Welcome to 31 Days of Homemade Music! This month we are exploring how and why everyone can benefit from being an active participant in music making. To read more posts in this series, click here.
You now know the basics of reading rhythm and pitch. Are you ready to take that to the next step? Since we’ve been talking so much about ways you can play with music in your own home, I thought I would include here some resources for a common foundational instrument: the piano.
I am by no means a pianist. I can play block chords and simple arpeggios, but I have very little technical skill. I attribute this to beginning piano later in life and not practicing as much as I should have after I stopped taking lessons. That being said, what I can do on piano is enough to (roughly) accompany my vocal students and play simple songs for my kiddos or my own enjoyment.
Why think about studying the piano? It gives you a strong foundation in reading music and playing instruments. Even if you have intention of ever really picking up the piano, it can be a great reference for playing other instruments too. For example, I often check my vocal pitch against the piano for accuracy, and you can always use the piano for tuning your other instruments. Plus, it’s nice to be able to read at least part of a piano accompaniment to a song so you can hear the other parts in a song.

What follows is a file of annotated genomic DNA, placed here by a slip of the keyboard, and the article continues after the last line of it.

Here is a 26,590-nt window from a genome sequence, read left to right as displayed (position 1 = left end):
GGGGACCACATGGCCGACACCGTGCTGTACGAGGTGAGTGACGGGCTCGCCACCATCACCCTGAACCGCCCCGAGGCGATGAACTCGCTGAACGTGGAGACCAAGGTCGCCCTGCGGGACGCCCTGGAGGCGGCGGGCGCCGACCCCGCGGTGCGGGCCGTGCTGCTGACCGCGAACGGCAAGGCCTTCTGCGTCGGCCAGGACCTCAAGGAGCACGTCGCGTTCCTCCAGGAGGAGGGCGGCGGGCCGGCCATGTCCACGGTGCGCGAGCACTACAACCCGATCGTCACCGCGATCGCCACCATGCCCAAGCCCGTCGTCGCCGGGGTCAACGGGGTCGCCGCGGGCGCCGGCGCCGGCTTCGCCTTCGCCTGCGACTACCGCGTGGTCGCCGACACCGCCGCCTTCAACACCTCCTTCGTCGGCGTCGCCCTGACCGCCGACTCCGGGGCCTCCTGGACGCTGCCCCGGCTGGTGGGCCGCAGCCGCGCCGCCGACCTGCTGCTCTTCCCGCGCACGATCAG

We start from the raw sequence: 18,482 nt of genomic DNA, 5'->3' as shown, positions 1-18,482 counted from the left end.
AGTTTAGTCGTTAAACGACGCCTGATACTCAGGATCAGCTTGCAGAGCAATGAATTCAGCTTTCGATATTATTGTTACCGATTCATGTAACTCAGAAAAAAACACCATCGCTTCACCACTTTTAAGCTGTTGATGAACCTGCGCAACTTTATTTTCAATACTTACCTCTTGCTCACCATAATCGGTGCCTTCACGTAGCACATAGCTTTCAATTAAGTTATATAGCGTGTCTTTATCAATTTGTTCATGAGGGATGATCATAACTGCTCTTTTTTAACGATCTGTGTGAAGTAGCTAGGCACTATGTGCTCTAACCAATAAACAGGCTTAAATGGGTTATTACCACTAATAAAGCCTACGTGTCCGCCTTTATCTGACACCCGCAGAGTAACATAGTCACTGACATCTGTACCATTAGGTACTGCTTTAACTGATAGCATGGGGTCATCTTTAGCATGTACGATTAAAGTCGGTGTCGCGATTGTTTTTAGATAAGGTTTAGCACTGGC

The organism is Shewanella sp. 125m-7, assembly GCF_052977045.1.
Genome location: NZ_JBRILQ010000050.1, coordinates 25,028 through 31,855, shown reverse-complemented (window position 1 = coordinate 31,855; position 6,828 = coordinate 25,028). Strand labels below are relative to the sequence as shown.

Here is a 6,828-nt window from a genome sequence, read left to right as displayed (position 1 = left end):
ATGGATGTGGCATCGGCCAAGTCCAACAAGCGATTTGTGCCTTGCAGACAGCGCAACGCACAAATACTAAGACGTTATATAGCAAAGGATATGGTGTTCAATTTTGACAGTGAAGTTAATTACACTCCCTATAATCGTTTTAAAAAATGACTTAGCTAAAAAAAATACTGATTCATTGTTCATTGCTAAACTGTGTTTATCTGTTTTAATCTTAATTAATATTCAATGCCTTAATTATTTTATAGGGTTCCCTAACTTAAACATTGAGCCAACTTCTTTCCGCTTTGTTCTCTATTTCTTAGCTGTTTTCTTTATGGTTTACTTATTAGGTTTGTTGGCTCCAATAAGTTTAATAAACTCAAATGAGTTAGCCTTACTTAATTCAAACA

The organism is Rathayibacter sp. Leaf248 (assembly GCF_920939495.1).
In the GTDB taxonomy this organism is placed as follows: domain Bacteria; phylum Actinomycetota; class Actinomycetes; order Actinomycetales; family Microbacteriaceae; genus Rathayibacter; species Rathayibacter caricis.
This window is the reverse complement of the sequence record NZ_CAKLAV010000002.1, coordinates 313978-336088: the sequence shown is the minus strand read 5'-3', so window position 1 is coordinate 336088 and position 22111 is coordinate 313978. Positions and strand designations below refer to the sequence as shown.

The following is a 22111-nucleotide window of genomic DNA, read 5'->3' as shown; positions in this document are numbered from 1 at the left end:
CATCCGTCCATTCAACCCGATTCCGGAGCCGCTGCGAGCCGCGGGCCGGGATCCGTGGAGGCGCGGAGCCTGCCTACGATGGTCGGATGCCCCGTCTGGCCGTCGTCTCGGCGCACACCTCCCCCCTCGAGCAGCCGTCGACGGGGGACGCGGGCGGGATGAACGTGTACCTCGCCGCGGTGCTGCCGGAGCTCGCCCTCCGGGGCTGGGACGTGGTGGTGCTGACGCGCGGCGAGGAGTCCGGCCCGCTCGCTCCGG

There were several books that I found particularly helpful during my own time studying the piano under a few different teachers. I have tried to select the most tasteful, beautiful, and efficient books that I have used to share with you.
Keyboard Musician for the Adult Beginner (Frances Clark Library for Piano Students)This is a progressive course for adults that gradually build your skills and technique. I like that this book goes a long way- you don’t need to buy 5 different “levels” as you work your way up, since the book has multiple levels in it.
Hanon – Virtuoso Pianist in 60 Exercises – Complete: Schirmer’s Library of Musical Classics– This book is a standard for developing dexterity of the fingers through daily exercises of increasing difficulty. Good if you already know how to read music and know where the notes are on the piano, but not for the complete beginner.
Masterwork Classics, Level 1-2 (Alfred Masterwork Editions)– Beautiful, simple pieces for beginners with the help of finger markings throughout. This book includes classic repertoire that is worthy of the attention of the professional, but easy enough that the newbie can give them a go.
Piano Pieces for Children: 1 (Kalmus Classic Editions)– I played out of a Bartok beginner’s book when I was studying, and the pieces were so pretty and enjoyable that I simply must share this book. Once you get past some of the beginner method books, this one or any other by Bartok provides alluring music for the novice pianist.
Children’s Beginner Piano Books– There are too many children’s method books to count, though I have left you a link here for your perusal. Check the reviews to find out what piano teachers did and didn’t like about each method book. Then pick your favorite. With most children’s beginner books, even if you are not a pianist yourself, you will be able to follow the lessons and help your child understand the basic concepts. We have used this Music for Little Mozarts book for J.
I remind you again, I am not a real pianist myself, so if any of you piano teachers have suggestions that you would like to give, please list them below in the comments.
What have you enjoyed trying the most during this series? Is there anything in particular you would like to see covered before 31 Days is over? I appreciate hearing your thoughts and wisdom. 🙂
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